**The Main**** Challenge**

Three unique digits from 1-9 must be used in a particular way to arrive at a specified target number. The rule is to multiply two numbers together, then either add or subtract the third number, so you arrive at today’s target number of **30**.

As an example, one such way of making 30 is (8×3)+6. Can you find the other FOUR ways of making 30?

[Note: (8×3)+6 = 30 and (3×8)+6 = 30 counts as just ONE way]

**T****he**** 7puzzle Challenge**

The playing board of **the 7puzzle game** is a 7-by-7 grid of 49 different numbers, ranging from **2 **up to **84**.

The 4th & 6th rows contain the following fourteen numbers:

3 5 10 12 18 20 32 33 35 44 49 54 56 60

Which three numbers, when 31 is added to each, all become square numbers?

**The Lagrange Challenge**

*Lagrange’s Four-Square Theorem* states that every integer can be made by adding up to four square numbers.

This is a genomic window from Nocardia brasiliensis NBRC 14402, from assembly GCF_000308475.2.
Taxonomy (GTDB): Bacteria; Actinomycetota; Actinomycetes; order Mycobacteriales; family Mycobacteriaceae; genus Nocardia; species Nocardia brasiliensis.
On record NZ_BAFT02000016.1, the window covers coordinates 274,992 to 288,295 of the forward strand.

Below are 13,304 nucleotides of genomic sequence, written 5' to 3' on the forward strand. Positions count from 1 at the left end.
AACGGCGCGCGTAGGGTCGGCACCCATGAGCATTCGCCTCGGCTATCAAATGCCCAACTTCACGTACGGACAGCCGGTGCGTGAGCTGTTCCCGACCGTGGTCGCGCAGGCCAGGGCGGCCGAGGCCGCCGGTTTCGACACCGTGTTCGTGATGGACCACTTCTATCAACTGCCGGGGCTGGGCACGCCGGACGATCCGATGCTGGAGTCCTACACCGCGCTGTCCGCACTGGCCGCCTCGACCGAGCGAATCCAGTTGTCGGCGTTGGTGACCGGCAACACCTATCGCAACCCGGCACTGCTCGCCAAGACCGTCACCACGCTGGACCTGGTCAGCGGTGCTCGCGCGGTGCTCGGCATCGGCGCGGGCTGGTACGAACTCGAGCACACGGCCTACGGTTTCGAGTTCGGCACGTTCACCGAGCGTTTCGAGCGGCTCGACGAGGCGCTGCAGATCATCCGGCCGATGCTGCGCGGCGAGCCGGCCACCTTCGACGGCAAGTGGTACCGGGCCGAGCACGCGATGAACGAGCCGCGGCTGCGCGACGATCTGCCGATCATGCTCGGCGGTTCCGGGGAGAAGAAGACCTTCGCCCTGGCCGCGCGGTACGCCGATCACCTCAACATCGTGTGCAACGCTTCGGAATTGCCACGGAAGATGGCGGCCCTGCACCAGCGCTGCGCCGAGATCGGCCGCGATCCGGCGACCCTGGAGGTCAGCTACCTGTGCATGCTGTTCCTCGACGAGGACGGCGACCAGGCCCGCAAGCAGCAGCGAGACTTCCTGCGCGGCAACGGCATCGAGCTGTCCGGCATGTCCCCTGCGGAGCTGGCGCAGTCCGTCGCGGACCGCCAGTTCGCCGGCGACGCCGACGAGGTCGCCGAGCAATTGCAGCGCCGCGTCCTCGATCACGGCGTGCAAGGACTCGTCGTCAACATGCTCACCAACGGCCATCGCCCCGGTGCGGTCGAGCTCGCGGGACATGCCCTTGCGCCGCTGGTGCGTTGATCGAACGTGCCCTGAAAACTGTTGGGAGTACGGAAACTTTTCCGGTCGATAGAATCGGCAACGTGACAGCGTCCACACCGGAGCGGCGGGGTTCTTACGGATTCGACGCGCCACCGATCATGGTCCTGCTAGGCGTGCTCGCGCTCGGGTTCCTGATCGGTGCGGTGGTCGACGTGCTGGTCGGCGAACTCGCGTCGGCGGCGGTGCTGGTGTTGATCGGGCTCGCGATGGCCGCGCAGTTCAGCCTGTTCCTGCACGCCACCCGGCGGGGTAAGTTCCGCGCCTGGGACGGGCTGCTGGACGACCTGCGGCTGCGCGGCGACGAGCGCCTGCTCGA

For example, **7** can be made by **2²+1²+1²+1²** (4+1+1+1).

Show how you can make **161**, in SEVEN different ways, when using *Lagrange’s Theorem*.

**The Mathematically Possible Challenge**

Based on our best-selling arithmetic board game.

Using the three digits **3**, **5** and **8** once each, with + – × ÷ available, which are the SIX numbers it’s possible to make from the list below?

1 4 9 16 25 36 49 64 81 100

#*SquareNumbers*

**The Target Challenge**

Can you arrive at **161** by inserting **3**, **8**, **10** and **15** into the gaps on each line?

- ◯×◯+◯+◯ = 161
- (◯+◯)×(◯–◯) = 161

**Answers **can be found **here**.

**Click Paul Godding for details of online maths tuition.**